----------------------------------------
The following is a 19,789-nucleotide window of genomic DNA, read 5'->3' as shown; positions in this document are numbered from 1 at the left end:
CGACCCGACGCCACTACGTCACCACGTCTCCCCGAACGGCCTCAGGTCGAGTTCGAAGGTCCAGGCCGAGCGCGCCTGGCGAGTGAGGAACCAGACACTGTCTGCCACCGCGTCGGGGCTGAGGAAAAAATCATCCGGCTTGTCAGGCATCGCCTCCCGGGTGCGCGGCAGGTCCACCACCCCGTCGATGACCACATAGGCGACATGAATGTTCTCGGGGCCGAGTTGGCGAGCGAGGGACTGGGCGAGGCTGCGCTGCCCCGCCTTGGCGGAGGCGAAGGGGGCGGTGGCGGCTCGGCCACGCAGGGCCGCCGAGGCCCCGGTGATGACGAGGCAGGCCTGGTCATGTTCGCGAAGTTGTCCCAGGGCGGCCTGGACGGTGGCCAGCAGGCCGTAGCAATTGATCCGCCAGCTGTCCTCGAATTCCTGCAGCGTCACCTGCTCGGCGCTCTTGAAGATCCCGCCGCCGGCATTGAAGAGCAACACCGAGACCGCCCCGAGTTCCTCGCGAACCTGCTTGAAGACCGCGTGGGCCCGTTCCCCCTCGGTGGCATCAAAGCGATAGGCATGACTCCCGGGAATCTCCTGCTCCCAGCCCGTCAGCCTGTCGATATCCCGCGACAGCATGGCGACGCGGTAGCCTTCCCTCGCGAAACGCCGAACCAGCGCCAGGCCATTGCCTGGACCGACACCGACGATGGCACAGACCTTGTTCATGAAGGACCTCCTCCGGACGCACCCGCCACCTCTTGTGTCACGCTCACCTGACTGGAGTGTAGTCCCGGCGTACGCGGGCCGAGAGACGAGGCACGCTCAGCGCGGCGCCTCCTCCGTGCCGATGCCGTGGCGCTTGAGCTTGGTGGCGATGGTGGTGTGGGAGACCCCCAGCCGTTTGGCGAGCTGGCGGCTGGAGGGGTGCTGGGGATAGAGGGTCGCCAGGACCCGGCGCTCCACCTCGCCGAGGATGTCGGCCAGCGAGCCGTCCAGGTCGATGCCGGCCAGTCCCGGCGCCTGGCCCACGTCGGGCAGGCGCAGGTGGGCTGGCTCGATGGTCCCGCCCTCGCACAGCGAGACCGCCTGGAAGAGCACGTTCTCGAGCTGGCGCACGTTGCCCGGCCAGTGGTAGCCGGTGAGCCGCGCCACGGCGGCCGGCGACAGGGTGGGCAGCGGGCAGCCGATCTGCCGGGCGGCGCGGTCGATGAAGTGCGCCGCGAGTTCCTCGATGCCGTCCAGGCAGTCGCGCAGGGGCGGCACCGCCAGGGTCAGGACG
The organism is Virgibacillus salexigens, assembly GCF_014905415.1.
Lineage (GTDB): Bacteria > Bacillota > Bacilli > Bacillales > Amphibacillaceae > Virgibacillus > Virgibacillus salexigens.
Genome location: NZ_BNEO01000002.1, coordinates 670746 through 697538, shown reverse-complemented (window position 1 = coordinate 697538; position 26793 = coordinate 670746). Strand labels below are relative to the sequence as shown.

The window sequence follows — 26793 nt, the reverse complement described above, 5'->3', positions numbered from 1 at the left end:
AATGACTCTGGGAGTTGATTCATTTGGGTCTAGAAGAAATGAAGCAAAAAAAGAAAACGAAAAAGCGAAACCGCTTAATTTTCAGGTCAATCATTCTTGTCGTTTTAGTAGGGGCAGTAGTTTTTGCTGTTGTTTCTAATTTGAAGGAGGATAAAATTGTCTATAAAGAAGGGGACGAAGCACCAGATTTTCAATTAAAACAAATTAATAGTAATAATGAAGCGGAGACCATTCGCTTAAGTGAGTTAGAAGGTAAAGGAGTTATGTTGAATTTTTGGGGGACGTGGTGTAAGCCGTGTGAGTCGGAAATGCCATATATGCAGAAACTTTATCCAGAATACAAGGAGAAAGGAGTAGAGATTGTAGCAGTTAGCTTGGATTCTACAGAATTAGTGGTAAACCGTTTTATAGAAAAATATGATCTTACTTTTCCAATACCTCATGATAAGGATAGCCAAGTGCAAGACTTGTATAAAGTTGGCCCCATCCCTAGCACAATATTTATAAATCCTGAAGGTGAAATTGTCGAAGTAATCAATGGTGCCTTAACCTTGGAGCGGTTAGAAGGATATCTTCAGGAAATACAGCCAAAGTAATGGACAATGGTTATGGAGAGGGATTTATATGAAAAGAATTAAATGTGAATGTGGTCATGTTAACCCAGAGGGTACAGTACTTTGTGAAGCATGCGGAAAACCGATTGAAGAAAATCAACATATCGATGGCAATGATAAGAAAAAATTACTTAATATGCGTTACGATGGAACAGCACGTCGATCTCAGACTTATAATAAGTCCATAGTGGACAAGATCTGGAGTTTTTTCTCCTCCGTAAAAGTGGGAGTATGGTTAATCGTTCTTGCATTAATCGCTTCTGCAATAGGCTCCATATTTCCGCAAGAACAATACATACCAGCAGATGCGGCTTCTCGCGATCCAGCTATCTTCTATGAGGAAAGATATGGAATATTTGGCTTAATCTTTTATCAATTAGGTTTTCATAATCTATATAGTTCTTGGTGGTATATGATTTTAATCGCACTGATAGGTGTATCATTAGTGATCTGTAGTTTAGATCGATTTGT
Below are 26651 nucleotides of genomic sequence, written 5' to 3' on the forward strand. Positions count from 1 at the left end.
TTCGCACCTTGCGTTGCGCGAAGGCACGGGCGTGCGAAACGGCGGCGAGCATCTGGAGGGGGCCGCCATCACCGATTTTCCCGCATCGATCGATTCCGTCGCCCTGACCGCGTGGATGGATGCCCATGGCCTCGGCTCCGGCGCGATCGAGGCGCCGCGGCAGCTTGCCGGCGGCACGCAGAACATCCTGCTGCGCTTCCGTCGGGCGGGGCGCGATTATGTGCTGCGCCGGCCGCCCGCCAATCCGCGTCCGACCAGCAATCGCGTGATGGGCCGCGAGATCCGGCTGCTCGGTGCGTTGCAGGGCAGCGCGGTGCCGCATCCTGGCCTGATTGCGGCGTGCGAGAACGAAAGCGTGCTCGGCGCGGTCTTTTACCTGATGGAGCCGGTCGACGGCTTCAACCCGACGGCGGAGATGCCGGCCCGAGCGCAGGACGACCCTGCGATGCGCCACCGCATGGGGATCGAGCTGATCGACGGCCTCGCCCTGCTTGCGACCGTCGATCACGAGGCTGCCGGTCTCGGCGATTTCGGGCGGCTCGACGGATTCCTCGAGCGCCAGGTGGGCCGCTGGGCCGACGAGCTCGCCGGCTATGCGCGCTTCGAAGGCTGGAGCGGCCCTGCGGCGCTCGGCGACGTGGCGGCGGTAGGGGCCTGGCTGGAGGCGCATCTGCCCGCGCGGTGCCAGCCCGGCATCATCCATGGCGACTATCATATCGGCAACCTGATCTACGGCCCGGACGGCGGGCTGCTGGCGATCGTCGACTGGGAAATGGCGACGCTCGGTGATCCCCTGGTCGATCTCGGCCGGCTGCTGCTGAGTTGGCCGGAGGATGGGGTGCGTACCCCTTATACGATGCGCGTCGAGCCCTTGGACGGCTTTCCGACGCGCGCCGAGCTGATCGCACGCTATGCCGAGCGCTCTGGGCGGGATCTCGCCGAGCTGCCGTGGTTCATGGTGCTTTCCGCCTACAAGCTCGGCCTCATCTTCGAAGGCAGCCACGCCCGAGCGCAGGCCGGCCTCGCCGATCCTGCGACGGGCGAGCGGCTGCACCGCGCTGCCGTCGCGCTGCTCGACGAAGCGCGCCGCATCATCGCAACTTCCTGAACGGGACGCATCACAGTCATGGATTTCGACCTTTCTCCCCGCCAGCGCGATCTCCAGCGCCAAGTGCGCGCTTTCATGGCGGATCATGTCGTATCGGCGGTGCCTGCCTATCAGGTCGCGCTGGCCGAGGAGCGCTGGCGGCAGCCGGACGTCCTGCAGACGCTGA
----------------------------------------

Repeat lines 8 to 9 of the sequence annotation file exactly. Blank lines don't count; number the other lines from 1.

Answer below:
Below are 26651 nucleotides of genomic sequence, written 5' to 3' on the forward strand. Positions count from 1 at the left end.
TTCGCACCTTGCGTTGCGCGAAGGCACGGGCGTGCGAAACGGCGGCGAGCATCTGGAGGGGGCCGCCATCACCGATTTTCCCGCATCGATCGATTCCGTCGCCCTGACCGCGTGGATGGATGCCCATGGCCTCGGCTCCGGCGCGATCGAGGCGCCGCGGCAGCTTGCCGGCGGCACGCAGAACATCCTGCTGCGCTTCCGTCGGGCGGGGCGCGATTATGTGCTGCGCCGGCCGCCCGCCAATCCGCGTCCGACCAGCAATCGCGTGATGGGCCGCGAGATCCGGCTGCTCGGTGCGTTGCAGGGCAGCGCGGTGCCGCATCCTGGCCTGATTGCGGCGTGCGAGAACGAAAGCGTGCTCGGCGCGGTCTTTTACCTGATGGAGCCGGTCGACGGCTTCAACCCGACGGCGGAGATGCCGGCCCGAGCGCAGGACGACCCTGCGATGCGCCACCGCATGGGGATCGAGCTGATCGACGGCCTCGCCCTGCTTGCGACCGTCGATCACGAGGCTGCCGGTCTCGGCGATTTCGGGCGGCTCGACGGATTCCTCGAGCGCCAGGTGGGCCGCTGGGCCGACGAGCTCGCCGGCTATGCGCGCTTCGAAGGCTGGAGCGGCCCTGCGGCGCTCGGCGACGTGGCGGCGGTAGGGGCCTGGCTGGAGGCGCATCTGCCCGCGCGGTGCCAGCCCGGCATCATCCATGGCGACTATCATATCGGCAACCTGATCTACGGCCCGGACGGCGGGCTGCTGGCGATCGTCGACTGGGAAATGGCGACGCTCGGTGATCCCCTGGTCGATCTCGGCCGGCTGCTGCTGAGTTGGCCGGAGGATGGGGTGCGTACCCCTTATACGATGCGCGTCGAGCCCTTGGACGGCTTTCCGACGCGCGCCGAGCTGATCGCACGCTATGCCGAGCGCTCTGGGCGGGATCTCGCCGAGCTGCCGTGGTTCATGGTGCTTTCCGCCTACAAGCTCGGCCTCATCTTCGAAGGCAGCCACGCCCGAGCGCAGGCCGGCCTCGCCGATCCTGCGACGGGCGAGCGGCTGCACCGCGCTGCCGTCGCGCTGCTCGACGAAGCGCGCCGCATCATCGCAACTTCCTGAACGGGACGCATCACAGTCATGGATTTCGACCTTTCTCCCCGCCAGCGCGATCTCCAGCGCCAAGTGCGCGCTTTCATGGCGGATCATGTCGTATCGGCGGTGCCTGCCTATCAGGTCGCGCTGGCCGAGGAGCGCTGGCGGCAGCCGGACGTCCTGCAGACGCTGA